Bill regulating medication abortions heads to Tenn. governor

NASHVILLE, Tenn. (AP) — Tennessee would become the latest state to impose harsh penalties on doctors who violate new, strict regulations dictating the dispensing of abortion pills under a proposal headed toward Republican Gov. Bill Lee’s desk.

The proposal mirrors similar proposals introduced in Republican-controlled states seeking to clamp down medication abortion access. It’s a coordinated nationwide effort spearheaded by anti-abortion groups upset over the U.S. Food and Drug Administration’s recent decision to remove a rule that required women to pick up the abortion medication in person.

After Tennessee’s GOP-controlled House approved the measure last week, Senate Republicans on Thursday signed off on sending the proposal to the governor.

Lee hasn’t publicly weighed in on the measure, but he has yet to veto a bill while in office and frequently stresses his opposition to abortion.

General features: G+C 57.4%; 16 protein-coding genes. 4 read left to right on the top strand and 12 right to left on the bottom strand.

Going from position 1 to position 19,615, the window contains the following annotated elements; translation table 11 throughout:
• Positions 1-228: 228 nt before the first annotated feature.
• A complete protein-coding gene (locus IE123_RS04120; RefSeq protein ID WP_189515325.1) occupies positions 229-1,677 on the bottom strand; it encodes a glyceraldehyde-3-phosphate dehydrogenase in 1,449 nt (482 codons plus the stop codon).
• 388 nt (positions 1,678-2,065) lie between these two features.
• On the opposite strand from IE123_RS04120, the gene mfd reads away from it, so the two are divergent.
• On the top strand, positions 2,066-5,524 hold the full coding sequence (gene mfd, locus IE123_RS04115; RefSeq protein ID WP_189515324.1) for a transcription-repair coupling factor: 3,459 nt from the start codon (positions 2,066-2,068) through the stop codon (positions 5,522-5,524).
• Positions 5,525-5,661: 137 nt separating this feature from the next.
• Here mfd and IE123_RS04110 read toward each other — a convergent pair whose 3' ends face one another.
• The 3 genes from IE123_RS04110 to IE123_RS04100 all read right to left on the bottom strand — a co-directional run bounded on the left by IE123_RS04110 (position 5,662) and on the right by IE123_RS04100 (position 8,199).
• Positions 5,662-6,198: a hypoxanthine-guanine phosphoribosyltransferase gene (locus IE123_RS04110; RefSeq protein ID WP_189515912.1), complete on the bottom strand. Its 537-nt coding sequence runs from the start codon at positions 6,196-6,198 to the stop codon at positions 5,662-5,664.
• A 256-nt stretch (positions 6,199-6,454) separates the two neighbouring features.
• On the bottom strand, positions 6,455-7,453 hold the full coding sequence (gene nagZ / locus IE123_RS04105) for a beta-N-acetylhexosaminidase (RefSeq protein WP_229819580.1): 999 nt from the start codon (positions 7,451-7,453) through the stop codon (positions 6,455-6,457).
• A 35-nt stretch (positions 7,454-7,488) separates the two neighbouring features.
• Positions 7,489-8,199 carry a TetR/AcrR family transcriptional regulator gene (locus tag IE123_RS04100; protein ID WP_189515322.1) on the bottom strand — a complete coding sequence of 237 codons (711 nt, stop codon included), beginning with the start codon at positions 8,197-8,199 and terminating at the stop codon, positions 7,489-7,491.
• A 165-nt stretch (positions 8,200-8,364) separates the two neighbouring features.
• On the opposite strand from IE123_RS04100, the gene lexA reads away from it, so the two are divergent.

According to the bill, delivery of abortion pills by mail would be outlawed and anyone who wanted to use abortion pills would be required to visit a doctor in advance and then return to pick up the pills. The drugs may be dispensed only by qualified physicians — effectively barring pharmacists from doing so. Violators would face a Class E felony and up to a $50,000 fine.

The original version of the bill would have also required doctors to inform patients that drug-induced abortions may be halted halfway, a claim medical groups isn’t backed up by science and there is little information about the reversal procedure’s safety. That part was quietly removed through an amendment. Lawmakers also deleted a provision that would have banned abortion pills from being provided at secondary schools, colleges and universities in the state.

The in-person requirement had long been opposed by medical societies, including the American Medical Association, which said the restriction offers no clear benefit to patients.

Medication abortion has been available in the United States since 2000, when the FDA first approved mifepristone to terminate pregnancies up to 10 weeks. Taken with another drug called misoprostol, it constitutes the so-called abortion pill.

In the U.S., about 40% of all abortions are now done through medication — rather than surgery — and that option has become more pivotal during the COVID-19 pandemic.

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